With a little more than half of the money raised for its 2012 campaign, the United Way of Wayne and Holmes Counties is on track to meet its $1.4 million goal.
Executive Director Brenda Linnick said while the campaign is ahead in numbers with $771,272 raised, "we still have a long way to go."
The goal is an increase from the $1.3 million goal of the 2011 campaign. However, the needs of various partner organizations of United Way have increased as well, and requests are up in some areas, such as mental health services and senior and child advocacy.
Linnick noted while the goal was reached last year, the campaign funds were not enough to fulfill every request. Agencies are continuing to face cuts, which is making it a more difficult task to keep them adequately funded as new needs are emerging. Linnick estimated there to be about $1.6 million to $2 million in requests within the community.
Of all of the needs, cash assistance for rent, utilities, food and medical expenses continue to be the top needs.
"It's the cash assistance that's hard to come by," Linnick said.
In recent years, there also has been an increased need of resources for transportation, mental health services and prevention programs.
Linnick also encourages people to think about giving to others beyond the holidays when, come January, people are in need of heat, food and shelter.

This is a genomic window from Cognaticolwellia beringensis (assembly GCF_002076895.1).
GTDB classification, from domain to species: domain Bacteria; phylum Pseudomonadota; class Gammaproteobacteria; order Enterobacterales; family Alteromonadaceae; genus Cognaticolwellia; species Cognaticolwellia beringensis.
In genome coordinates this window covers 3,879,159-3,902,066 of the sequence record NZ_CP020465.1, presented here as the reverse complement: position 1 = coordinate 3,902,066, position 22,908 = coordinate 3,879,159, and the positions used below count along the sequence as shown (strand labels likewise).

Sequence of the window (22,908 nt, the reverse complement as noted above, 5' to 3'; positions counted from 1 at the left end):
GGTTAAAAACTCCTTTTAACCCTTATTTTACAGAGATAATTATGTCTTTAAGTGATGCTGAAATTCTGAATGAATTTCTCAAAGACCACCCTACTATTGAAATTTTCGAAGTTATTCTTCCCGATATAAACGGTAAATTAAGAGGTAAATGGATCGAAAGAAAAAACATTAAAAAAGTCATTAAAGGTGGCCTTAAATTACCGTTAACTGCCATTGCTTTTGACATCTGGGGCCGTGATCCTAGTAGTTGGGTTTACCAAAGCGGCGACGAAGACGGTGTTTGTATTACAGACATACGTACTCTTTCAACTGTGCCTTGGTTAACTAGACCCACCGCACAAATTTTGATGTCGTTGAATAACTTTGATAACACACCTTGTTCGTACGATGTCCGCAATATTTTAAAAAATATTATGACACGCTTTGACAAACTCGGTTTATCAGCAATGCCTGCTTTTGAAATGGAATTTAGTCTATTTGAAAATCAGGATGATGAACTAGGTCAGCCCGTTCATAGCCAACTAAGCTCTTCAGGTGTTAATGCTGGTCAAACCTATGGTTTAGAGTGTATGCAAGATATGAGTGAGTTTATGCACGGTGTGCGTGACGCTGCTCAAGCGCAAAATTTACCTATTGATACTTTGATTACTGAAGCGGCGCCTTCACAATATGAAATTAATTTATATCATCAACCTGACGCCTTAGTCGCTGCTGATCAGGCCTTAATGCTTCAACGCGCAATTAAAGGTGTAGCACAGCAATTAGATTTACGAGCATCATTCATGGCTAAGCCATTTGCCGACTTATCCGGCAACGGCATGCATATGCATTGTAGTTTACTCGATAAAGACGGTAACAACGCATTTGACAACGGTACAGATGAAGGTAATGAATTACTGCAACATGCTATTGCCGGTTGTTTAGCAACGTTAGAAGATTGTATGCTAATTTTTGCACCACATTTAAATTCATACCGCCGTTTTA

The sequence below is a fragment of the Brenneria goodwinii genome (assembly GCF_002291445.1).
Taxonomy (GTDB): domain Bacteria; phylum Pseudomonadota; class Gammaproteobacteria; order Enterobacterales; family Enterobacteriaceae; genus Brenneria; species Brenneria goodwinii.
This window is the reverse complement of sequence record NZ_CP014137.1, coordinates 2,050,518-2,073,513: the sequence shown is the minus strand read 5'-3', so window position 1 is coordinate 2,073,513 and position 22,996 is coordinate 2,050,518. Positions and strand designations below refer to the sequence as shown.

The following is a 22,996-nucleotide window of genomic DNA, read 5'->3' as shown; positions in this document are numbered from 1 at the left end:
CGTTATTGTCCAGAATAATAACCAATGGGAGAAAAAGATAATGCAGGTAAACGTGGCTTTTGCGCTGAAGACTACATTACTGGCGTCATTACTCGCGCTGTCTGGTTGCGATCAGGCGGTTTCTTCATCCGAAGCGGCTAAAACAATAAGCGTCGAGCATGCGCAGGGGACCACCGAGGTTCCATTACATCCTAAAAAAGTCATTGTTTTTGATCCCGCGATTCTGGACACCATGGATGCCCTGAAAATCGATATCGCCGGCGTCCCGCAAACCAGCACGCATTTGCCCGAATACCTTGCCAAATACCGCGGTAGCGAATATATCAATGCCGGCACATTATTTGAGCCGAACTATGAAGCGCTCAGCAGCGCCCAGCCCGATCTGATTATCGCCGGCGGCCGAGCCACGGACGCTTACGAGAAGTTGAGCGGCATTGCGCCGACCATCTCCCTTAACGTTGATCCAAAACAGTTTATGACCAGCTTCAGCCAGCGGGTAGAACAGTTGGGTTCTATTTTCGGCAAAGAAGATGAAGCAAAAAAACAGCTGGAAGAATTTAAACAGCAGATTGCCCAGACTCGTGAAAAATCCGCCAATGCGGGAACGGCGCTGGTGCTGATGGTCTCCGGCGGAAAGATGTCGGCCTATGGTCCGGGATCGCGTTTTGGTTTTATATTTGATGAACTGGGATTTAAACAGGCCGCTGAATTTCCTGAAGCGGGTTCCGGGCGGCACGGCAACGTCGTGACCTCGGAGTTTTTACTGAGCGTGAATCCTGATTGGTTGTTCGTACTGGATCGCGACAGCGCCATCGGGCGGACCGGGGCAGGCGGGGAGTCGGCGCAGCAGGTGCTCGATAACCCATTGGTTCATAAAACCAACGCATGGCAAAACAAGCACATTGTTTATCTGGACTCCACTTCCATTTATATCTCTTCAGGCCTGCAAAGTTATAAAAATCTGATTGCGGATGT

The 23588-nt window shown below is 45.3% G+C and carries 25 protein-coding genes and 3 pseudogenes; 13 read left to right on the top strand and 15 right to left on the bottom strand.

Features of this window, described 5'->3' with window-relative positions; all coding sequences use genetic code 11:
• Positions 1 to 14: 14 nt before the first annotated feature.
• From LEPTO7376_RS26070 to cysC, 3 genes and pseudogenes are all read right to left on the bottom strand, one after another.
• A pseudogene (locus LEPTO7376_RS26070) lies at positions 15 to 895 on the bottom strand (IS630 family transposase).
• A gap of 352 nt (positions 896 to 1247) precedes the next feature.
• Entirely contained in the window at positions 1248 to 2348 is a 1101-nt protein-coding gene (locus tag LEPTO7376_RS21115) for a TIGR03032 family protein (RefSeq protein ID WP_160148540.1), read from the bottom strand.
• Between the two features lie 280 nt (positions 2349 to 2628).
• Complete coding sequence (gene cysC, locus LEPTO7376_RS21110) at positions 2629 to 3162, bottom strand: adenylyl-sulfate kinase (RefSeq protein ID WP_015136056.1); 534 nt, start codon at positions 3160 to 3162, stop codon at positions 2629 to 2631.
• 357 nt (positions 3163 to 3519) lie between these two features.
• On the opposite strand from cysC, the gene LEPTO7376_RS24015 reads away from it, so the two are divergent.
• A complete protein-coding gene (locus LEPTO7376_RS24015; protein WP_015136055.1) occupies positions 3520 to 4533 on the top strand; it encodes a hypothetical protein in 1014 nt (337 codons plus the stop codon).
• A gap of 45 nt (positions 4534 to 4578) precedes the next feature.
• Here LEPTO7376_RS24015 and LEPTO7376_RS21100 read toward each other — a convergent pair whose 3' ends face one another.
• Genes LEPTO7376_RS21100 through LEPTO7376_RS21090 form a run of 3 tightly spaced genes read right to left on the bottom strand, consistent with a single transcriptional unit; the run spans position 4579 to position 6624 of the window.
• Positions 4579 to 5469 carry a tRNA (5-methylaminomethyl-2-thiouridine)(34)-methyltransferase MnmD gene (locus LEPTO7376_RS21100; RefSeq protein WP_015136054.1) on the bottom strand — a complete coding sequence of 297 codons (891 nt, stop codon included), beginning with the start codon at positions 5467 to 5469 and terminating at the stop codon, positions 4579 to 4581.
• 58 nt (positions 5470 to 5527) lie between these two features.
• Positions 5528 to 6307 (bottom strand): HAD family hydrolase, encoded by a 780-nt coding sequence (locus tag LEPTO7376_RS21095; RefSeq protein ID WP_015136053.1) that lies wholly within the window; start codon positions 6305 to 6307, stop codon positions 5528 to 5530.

"That's when they need the community to wrap their arms around them," said Linnick. "It's the long term solutions that we continue to strive for."
Assistant Director Todd Jasin said giving "isn't just about making a person feel good about themselves," but rather, it is about a community taking care of its own.
While some may think there is a disconnect between the economy and social services, Jasin begs to differ.
"Having a healthy community makes good economic sense," said Jasin, adding having a well-trained, drug-free work force will be key to attracting further economic development in the community.
"The days of relying on someone else are over. We all have to be invested in it," Linnick said. "An investment in United Way is an investment in the community."
One of the things about United Way that Linnick is most proud of is there is a focus on giving people tools, not handouts.
"The only way we can help somebody move from crisis to stability is by giving them a toolbox," she said. "We don't have a perfect system, (but) we have an incredible network of agencies. ... They try to work together so people aren't going from one resource to another."
Linnick also stressed that the majority of the money raised will be invested back into the community. Of the money raised by the United Way last year, 16.2 percent was used for overhead.
"People think our money leaves the community. It doesn't," she said.
For those interested in learning more about where campaign dollars are invested, more information is available at www.uwwayneholmes.org. Linnick also encourages people to be a part of the decision-making process by joining the all-volunteer allocations committee, which will help decide how the money is split among community agencies following the campaign.
Individuals interested in donating can do so online, by mail, or in person at the United Way, P.O. Box 548 215 South Walnut Street, Wooster 44691.
Reporter Amanda Rolik Gallagher can be reached at 330-287-1635 or email@example.com.